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Derek Chauvin Sentencing

​2020 was marred by a lot of headlines for the United States of America, from the impeachment of its president to the novel Coronavirus that left us all inside for the majority of the spring and summer. However, one of the most defining moments of that year was when George Floyd was murdered by a handful of police officers in Minneapolis, Minnesota of a misunderstanding on their part. The event was long and brutal for anyone to watch because in it you will see police officers kneeling on Floyd for more than 9 gruesome minutes, eventually killing him in the process. Most, if not all, of the attackers, were arrested and put on trial, but arguably the most important trial just finished sentencing near moments ago.

​The lead officer and the one with his knee firmly placed on Floyd’s neck was Derek Chauvin, a 46-year-old former police officer of Minneapolis that has a past of using unnecessary force on African Americans in his jurisdiction. For example, Chauvin has been accused and punished for assaulting a 14-year-old black teen in a very similar fashion to what he did to Floyd.

​Chauvin’s legal timeline seems to finally finish because he has finally been sentenced to 21 years in prison (20 and a half because of time already served), this has set a very noble and bold precedent in the United States legal system.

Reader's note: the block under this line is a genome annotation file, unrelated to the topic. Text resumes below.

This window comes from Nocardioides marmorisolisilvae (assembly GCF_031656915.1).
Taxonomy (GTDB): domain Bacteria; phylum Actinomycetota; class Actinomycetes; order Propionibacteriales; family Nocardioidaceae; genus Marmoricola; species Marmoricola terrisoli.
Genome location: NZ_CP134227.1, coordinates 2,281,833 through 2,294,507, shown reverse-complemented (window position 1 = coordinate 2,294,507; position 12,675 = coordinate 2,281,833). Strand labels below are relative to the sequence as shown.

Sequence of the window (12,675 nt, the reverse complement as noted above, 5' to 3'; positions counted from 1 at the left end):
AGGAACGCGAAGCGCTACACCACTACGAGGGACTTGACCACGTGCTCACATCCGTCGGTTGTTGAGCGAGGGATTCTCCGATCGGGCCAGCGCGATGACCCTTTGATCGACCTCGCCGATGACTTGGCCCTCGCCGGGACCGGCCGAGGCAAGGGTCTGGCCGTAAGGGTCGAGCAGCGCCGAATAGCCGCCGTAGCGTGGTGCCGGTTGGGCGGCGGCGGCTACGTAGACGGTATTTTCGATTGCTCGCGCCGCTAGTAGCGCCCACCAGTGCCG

By this, I mean that for the majority of all history in the United States police officers never received appropriate punishment for brutality or bias against minorities or oppressed classes. Most often when police brutality leads to the death of someone unjustly, the officer is placed on paid leave to allow for the situation to blow over. The worst that the officer would face is being fired and allowed to continue into another career. This is true for some of the other officers involved in the Floyd case, for they were fired but not forced to go to prison for murdering Floyd.

In conclusion, Chauvin’s sentencing is a welcomed conclusion to his family and friends, and it will serve as a precedent for (hopefully not) countless other events of police brutality and unnecessary force. However, no matter how great this sentencing is, we can not forget what happened for it to come to life.

Edited by Shruti Agrawal

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